In the late 1970s, there was a program that was put into place by the federal government, which was to employ unemployed artists. And in California, in Los Angeles, the liaison agency was Brockman Gallery. And Brockman Gallery was one of the few black galleries in Los Angeles. And although it was a black gallery, there were maybe about, let’s say 10 artists in the program, and it was a very diverse set of artists. And so each one of us was given the task to create a public artwork in a public space. And so I chose under the freeway on Pico Boulevard, and that’s just very close to the Los Angeles Convention Center. And the reason I chose that was because that area itself was very diverse. The first peoples, Native Americans were there. Many of them had lived on the res, and as they were incorporating themselves into the community, that was where they would go. There was a lot of support there. Latinos, Asian-Americans, as well as immigrants from Vietnam. It was just really quite rich. And so I really wanted to have that be the place that I would have it, and it was very—I don’t know, in a sense, even though it was cement, the ground was dirt, and now I went back to that space, and it’s all cemented over. But at that point, it reminded me of Africa. It had little, tiny palm trees, and it was a lot of dirt, and it had the columns, which were very powerful. And there were—there was the energy of humans there. Because of the way this area was structured, there was like a shelf between the freeway itself and just underneath the freeway. And so a lot of homeless people would live there because they were protected, and it was very—almost ancient way of survival.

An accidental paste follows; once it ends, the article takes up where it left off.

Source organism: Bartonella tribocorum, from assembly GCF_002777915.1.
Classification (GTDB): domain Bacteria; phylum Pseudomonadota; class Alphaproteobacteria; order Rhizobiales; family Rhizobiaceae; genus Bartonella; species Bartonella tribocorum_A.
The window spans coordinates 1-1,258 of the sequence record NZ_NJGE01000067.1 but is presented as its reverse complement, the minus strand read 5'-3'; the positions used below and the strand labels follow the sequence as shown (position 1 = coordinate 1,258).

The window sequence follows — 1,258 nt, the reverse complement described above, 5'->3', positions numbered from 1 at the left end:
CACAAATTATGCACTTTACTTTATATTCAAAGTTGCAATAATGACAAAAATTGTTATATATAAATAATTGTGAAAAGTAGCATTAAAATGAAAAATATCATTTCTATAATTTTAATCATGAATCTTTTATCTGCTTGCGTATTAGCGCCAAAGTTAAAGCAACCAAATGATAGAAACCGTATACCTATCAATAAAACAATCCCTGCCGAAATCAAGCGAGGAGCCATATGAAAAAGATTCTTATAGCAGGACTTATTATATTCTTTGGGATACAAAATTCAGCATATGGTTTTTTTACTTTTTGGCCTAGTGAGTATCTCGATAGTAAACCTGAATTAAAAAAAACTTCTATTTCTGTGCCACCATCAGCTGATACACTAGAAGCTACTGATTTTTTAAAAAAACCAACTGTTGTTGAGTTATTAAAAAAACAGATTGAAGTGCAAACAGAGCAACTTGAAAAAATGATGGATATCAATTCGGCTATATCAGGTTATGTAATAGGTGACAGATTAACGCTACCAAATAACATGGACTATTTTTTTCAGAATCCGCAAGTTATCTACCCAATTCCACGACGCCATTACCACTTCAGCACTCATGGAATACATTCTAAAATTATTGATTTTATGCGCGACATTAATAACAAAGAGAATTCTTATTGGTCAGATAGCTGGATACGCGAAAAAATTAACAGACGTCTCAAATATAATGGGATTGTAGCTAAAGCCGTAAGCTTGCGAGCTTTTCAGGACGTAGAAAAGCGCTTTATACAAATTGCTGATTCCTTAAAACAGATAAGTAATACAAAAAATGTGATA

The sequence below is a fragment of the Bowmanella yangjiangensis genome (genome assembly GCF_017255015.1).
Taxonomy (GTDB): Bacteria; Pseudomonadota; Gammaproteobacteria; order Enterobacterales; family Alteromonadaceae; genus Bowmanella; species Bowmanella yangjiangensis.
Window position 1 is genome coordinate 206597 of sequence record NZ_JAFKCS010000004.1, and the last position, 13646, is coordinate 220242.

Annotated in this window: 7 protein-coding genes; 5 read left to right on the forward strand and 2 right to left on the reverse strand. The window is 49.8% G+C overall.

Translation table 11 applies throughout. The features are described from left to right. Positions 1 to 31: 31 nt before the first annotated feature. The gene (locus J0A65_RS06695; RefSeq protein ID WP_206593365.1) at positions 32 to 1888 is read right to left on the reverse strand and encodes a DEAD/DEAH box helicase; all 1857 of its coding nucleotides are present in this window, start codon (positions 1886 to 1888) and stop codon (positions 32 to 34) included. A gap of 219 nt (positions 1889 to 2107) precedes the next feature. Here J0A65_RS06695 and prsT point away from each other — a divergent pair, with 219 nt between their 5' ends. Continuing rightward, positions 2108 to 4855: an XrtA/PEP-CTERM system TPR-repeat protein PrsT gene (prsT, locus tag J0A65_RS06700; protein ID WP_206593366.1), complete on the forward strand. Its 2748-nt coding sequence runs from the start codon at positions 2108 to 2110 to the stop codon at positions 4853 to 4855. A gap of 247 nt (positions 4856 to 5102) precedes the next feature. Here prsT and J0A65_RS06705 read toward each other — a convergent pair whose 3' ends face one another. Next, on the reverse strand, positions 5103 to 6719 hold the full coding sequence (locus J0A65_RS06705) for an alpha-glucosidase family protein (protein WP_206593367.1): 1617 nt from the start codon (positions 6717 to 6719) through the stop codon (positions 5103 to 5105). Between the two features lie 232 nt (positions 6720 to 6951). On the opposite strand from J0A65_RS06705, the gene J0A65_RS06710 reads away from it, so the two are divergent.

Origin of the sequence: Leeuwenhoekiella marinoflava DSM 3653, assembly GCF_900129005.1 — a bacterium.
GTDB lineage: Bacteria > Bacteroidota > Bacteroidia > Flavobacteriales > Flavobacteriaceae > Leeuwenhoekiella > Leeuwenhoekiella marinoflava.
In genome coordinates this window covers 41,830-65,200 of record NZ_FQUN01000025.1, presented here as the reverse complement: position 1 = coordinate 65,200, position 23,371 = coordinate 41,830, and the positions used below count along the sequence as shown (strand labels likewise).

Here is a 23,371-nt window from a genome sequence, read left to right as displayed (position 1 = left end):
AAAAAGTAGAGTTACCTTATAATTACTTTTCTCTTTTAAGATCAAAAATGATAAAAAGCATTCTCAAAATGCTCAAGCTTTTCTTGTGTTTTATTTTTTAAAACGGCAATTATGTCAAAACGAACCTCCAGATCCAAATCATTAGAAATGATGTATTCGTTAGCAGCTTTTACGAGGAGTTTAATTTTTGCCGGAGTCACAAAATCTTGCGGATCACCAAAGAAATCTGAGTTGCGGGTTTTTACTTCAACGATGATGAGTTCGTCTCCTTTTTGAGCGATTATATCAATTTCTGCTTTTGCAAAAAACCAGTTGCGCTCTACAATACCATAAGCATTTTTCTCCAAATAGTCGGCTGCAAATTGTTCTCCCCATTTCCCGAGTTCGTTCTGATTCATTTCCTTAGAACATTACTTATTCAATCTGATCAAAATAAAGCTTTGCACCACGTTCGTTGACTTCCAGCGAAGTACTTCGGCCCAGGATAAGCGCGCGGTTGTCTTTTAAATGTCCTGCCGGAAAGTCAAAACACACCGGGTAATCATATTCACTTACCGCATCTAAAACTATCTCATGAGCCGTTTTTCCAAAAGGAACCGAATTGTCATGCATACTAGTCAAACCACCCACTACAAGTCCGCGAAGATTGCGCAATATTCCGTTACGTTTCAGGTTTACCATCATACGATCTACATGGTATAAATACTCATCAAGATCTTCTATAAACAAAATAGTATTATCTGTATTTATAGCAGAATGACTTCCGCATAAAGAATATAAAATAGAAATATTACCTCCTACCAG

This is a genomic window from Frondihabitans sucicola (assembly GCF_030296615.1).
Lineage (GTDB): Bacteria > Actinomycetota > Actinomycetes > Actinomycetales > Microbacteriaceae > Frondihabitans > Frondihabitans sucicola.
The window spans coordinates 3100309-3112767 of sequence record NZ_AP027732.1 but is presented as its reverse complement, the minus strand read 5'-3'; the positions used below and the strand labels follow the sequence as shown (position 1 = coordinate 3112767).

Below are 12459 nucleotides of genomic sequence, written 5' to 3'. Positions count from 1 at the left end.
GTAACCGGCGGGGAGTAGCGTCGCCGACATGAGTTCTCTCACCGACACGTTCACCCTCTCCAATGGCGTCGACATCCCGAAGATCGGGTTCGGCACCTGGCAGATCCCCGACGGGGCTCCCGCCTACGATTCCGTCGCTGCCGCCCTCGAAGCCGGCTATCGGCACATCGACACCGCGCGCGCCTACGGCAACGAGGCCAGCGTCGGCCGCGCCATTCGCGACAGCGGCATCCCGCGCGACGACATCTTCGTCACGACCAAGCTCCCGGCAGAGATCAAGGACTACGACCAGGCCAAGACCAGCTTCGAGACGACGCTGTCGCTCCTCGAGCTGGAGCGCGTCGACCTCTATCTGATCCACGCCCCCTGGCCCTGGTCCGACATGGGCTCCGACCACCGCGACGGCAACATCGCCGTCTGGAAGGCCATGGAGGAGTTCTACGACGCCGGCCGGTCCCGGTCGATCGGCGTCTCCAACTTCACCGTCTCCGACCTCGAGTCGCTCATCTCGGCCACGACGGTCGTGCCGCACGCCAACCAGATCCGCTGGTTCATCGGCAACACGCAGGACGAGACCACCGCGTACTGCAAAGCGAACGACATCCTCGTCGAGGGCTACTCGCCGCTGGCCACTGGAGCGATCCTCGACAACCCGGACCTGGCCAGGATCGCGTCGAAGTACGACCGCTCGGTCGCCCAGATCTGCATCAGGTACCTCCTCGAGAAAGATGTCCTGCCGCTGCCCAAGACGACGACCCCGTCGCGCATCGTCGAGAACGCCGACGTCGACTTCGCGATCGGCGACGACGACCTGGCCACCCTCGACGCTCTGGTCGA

You know, where I’m from now, there were cliff dwellings, Native American cliff dwellings, because when you’re up above stuff, you’re protected from what’s going on. So it’s a very safe place in a sense, and they were there, you know, at night, and there were little fire—remnants of fires where they kept themselves warm. So there was an energy already infused in that particular area. And so that’s where I chose to have it. And I called upon my brothers and sisters and told them that I wanted to do this piece under the freeway because it was actually a public art piece. But the Freeway Fets was a ceremony. It was an opening up; it was a christening of the piece that I did in that area.